> In the US system, there has been a decreasing emphasis to get an MSc before=
>  a PhD. At Yale, we only have a PhD program, and about 90% of our incoming =
> students have not done a masters. The trend is to decrease the amount of ti=
> me to a PhD from about 7 years for both a MS and PhD when I was a student b=
> ack around 1980, to about 5 years for a PhD alone. I prefer this approach t=
> o the UK approach, where students are expected to get a PhD in 3 years. The=
>  reason is that the US approach provides the time needed for a student to d=
> evelop his or her own research project. My sense is that students in the UK=
>  and in Europe are more commonly assigned a project that has already been d=
> efined. That allows them to finish in a shorter time, but does not allow pr=
> actice doing independent research.
> 
> The other change is the increasing number of PhD students that go on for po=
> st docs. About 1/3 of our PhD grads go on to get academic positions. Many o=
> f those get post-docs, which provides an important opportunity to develop f=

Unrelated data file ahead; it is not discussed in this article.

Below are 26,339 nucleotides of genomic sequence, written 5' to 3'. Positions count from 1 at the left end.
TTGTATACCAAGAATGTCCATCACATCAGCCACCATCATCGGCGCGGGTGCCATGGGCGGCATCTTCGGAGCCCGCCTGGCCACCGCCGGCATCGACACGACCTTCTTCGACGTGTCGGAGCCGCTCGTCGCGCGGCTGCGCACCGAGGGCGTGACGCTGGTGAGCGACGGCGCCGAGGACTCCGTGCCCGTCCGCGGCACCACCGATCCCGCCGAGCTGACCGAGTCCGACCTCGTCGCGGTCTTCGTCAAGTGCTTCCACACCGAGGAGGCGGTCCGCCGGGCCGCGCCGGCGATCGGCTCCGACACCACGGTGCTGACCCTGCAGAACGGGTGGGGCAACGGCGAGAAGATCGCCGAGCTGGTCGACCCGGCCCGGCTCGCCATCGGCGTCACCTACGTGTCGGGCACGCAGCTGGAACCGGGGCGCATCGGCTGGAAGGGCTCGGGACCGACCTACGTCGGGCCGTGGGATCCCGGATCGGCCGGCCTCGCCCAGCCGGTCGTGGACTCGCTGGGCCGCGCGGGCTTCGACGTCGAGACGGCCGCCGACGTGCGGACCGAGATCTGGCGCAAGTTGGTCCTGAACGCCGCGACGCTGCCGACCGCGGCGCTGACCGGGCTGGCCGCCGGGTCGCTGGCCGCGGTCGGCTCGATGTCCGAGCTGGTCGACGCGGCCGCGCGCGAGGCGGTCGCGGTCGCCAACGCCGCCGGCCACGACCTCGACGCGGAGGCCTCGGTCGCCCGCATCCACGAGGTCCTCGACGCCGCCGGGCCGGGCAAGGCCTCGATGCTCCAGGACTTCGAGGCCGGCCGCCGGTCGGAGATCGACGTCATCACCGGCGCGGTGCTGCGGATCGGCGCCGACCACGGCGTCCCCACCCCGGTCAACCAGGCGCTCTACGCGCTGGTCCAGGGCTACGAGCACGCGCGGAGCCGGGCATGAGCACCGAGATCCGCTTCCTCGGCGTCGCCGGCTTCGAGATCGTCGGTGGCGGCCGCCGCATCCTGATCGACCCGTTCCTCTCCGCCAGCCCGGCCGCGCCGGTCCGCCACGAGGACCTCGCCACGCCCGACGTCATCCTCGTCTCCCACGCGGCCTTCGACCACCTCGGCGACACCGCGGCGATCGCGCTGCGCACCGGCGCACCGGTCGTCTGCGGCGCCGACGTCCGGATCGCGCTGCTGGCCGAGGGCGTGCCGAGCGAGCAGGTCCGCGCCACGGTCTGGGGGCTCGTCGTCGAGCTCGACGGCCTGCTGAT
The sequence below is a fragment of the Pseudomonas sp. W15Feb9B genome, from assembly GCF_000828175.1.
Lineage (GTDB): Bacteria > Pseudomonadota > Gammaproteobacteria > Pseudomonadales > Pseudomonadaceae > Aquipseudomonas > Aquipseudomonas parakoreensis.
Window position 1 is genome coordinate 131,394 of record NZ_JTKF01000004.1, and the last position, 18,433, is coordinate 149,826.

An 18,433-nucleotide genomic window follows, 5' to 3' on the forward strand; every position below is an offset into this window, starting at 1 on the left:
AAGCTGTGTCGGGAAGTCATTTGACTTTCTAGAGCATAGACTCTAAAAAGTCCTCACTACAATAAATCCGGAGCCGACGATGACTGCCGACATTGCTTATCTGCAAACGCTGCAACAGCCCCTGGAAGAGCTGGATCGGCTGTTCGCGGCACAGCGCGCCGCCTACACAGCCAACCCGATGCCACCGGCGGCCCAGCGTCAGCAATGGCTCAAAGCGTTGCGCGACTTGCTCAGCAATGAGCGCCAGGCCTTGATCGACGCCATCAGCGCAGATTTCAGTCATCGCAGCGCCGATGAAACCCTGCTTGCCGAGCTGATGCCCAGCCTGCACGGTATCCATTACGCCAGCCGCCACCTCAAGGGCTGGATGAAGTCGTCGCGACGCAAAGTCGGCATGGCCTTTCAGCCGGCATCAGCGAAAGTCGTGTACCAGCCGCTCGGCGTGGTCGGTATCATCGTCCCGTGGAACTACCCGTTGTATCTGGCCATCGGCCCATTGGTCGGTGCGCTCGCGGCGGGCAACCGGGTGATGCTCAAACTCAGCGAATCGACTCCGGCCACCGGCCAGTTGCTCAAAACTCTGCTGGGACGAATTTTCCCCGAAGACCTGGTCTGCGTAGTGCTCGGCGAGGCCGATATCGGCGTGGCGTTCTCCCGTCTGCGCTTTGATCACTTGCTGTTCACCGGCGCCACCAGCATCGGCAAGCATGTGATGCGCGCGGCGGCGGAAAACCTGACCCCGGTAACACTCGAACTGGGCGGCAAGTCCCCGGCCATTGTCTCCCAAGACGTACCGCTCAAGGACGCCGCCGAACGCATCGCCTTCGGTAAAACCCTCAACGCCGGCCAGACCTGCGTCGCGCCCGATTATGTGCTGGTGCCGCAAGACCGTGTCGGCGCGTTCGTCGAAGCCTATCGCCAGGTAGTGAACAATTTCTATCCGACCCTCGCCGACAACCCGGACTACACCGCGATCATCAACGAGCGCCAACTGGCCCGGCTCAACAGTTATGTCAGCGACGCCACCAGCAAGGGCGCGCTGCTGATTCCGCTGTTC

> urther independence and experience. The shorter time to PhD is probably app=
> ropriate for those PhD grads that go on to industry, consulting or governme=
> nt jobs. The post-doc opportunity provides a more efficient way to provide =
> academic based experience for those who need it.
> Best,
> Mark
> 
> ________________________________________________________________________
> Mark Brandon, Professor, Dept. of Geology and Geophysics
> Yale University, P.O. Box 208109, 210 Whitney Avenue
> ________________________________________________________________________
> 
> From: "John F. Dewey" <[log in to unmask]<mailto:[log in to unmask]>>
> Reply-To: Tectonics & structural geology discussion list <GEO-TECTONICS@JIS=
> CMAIL.AC.UK<mailto:[log in to unmask]>>
> Date: Sun, 7 Aug 2011 16:40:04 -0400
> To: "[log in to unmask]<mailto:[log in to unmask]>" <GE=
> [log in to unmask]<mailto:[log in to unmask]>>
> Subject: Re: BSc to PhD?
> 
> Jeff Greenberg is right that the US system produces a better-educated, more=
> -rounded person but that person needs furthe traing in their discipline bef=
> ore undertaking Ph. D lavel research.We need diversity.
> 
> John Dewey
> 
> 
> 
> 
> On 8/7/11 2:24 PM, "Jo Marion" <[log in to unmask]> wrote:
> With the long-term effect of the misguided abolishment of state-run grammar=
>  schools in Britain, we are in real danger of losing all meritocracy in edu=
> cation, especially with the introduction of exorbitant undergraduate tuitio=
> n fees.  The British geology degree is of a very high standard and I do bel=
> ieve students are adequately schooled for PhD research if they have innate =
> analytic ability.
> 
> An excellent way of judging if a student is suitable for research is throug=